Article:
In addition to its 745-acre Ithaca campus in the Finger Lakes region of New York State, Cornell University operates the Weill Cornell Medical College in New York City and now the Weill Cornell Medical College in Doha, Qatar.
At first sight, therefore, it does not strike one as a poverty-stricken institute deserving of the charity of debt-laden European taxpayers.
However, that does not seem to be the view of the EU Commission which perhaps has a different agenda - like propaganda. To that effect, it is funding the University's Institute of European Studies (IES) to the tune of $100,000. And, it looks like it is getting a bargain.
The grant, we are told, is being awarded to the University "in honour of the EU's 50th anniversary" (honest, I am not making this up). Some of it goes to a "town twinning" project with Elios Proni in Greece Unite, part of a "Getting to Know Europe" local outreach project. But the IES also plans to conduct "The EU and U" business seminars, which will aim to "educate local businesses and small value-added enterprises about opportunities to do business with the countries of the EU".
Additionally, part of the EU grant will be used to fund IES's comprehensive "K-12 outreach program", which is designed to "inspire local students to understand and appreciate the European Union."
Of this, the "EU Curriculum Grant Contest" is one of the noteworthy initiatives. For its money, the IES will encourage teachers from Upstate New York schools to develop curriculum materials focusing on the politics, the history and the culture of the European Union.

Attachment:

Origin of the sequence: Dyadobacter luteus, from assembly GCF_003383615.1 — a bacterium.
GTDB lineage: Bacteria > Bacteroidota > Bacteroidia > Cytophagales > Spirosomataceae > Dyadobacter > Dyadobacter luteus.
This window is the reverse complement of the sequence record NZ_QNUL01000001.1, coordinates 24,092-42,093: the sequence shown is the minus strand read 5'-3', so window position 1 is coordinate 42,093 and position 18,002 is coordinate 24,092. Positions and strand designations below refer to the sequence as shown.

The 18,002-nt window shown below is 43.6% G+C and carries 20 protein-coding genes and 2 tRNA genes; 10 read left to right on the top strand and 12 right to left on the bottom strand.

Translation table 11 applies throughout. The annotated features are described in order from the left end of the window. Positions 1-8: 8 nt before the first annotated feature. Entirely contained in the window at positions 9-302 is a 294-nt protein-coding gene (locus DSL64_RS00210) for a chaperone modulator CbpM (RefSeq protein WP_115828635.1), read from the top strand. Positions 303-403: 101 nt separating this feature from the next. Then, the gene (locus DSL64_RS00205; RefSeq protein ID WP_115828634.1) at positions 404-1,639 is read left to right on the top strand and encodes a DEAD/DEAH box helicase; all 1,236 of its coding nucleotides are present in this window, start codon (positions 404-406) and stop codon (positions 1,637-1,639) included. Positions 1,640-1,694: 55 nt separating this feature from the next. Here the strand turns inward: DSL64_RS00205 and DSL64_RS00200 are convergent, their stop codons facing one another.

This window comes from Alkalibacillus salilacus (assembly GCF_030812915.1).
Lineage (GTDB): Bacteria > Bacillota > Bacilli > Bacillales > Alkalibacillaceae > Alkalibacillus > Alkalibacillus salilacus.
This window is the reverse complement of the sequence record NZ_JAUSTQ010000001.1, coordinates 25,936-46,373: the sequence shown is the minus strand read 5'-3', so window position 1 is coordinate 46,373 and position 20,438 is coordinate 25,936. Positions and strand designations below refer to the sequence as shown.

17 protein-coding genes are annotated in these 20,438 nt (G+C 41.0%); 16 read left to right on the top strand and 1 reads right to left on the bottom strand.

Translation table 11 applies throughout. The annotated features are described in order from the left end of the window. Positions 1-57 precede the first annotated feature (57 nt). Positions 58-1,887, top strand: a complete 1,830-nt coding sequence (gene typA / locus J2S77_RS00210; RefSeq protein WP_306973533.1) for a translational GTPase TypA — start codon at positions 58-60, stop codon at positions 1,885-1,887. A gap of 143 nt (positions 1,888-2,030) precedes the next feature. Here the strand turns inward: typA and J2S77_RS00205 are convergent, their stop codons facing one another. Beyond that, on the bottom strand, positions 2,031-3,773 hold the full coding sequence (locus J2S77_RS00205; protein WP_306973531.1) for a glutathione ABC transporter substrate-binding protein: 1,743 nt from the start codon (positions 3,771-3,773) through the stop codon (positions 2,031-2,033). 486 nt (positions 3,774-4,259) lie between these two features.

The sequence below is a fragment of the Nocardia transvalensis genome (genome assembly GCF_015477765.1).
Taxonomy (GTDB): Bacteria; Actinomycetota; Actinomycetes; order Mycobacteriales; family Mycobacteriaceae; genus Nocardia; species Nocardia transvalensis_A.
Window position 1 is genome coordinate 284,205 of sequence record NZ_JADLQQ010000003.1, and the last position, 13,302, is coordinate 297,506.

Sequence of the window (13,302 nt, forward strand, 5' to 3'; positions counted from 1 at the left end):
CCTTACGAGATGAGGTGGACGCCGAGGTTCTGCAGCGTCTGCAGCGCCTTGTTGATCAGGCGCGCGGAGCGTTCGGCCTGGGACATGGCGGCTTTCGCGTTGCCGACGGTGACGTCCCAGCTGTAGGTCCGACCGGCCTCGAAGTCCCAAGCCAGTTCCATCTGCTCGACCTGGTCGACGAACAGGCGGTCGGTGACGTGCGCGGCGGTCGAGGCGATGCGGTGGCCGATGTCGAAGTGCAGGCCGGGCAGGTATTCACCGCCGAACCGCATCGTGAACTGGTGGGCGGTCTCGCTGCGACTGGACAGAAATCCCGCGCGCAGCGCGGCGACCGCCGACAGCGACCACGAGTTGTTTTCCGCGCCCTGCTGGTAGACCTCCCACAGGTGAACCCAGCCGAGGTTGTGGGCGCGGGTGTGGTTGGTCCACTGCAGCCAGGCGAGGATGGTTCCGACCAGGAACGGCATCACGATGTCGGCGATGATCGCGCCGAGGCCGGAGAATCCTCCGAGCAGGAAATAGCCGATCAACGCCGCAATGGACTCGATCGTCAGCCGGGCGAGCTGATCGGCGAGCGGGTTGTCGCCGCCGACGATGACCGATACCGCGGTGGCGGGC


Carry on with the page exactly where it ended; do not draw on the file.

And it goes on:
Selected educators will be awarded $1,125 to implement the most promising programs and plans are in hand to run a "Europe Day Poster Contest" which will let youngsters explore their artistic talents while drawing upon the theme of the recently unveiled European Anniversary logo, "Together". And, of course, winners will be announced during the Europe Day 2007 celebration on 9th May.
David Wippman, vice provost for International Relations, said that the grant will "provide an excellent opportunity to advance the outreach and international mission of Cornell University by enlightening local residents about the important work of the EU, the rich cultural history of Europe and the abundant US-EU business and investment opportunities."
Well, they certainly bought him cheap. And for a "mere" $100,000, it seems Cornell University - reputedly the third richest in the USA - has been bought and paid-for as an organ of EU propaganda. One suspects the EU Commission is rubbing its hands with glee at obtaining so many cut-price Yanks.
You would have thought, though, that if Cornell academics were intent on selling themselves to a foreign power, the interests of which are inimical to those of the United States, they would have charged a little more.